Monday, August 25, 2008

Save the Cat! by Blake Snyder

Blake Snyder. Save the Cat!: The Last Book on Screenwriting You’ll Ever Need. Studio City, Ca.: Michael Wiese Productions, 2005.

This book is presented as an explanation as to what works for screenwriters. It recommends having a main character the audience likes and wishes to go with on a theatrical journey. The main character has to be a hear, someone who the audience sees early on doing something heroic, like save a cat.

A movies needs to show audiences “what it is” or else they won’t buy tickets to see it. Hollywood thus likes the pre-sold franchise, which is a sequel or a remake of a story they know audiences have bought before. People what “Shrek”, “The Hulk”, and “Ocean’s Eleven” are.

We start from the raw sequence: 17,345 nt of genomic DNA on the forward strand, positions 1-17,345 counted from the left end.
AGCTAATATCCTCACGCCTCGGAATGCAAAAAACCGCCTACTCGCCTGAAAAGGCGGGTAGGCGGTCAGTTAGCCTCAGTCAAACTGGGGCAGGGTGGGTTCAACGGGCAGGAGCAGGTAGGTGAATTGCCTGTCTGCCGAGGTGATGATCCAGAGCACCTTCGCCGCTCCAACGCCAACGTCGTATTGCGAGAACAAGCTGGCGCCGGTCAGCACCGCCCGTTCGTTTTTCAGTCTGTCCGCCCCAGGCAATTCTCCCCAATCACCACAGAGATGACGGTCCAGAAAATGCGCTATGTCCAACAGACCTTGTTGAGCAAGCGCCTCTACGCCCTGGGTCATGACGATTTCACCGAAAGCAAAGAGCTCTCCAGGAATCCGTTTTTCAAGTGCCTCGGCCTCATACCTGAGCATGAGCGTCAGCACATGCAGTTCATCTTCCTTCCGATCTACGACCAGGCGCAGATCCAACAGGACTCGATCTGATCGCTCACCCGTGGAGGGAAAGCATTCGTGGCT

A screenwriter should be able to state what a script is in one line. This is known as a logline or a one-line.

A good logline contains irony and a hook that stirs interest in the story, It must present the entire movie.

Four quadrant pictures seek to appeal to the largest possible audience, form the young to the old, male and female.

A block comedy can be filmed on one block. It does not require moving cast to different locations and can be filmed cheaply.

A logline should indicate if a film is a four quadrant picture that can be filmed inexpensively.

A script should have a killer title that let one know the concept of the movie without doing so on the nose. The title should pass the “say what it is“ test.

Many in Hollywood despise the term “high concept”. It was a term popularized at Disney by Jeffrey Katzenberg and Michael Eisner. The author suggests the one sheet, or film poster, can tell what a movie is. High concept movies that could draw audiences on the logline and the theater poster have been around for decades, including the Preston Sturges 1940s movies and the Alfred Hitchock movies.

A screenwriters needs to know how to make twists to stories.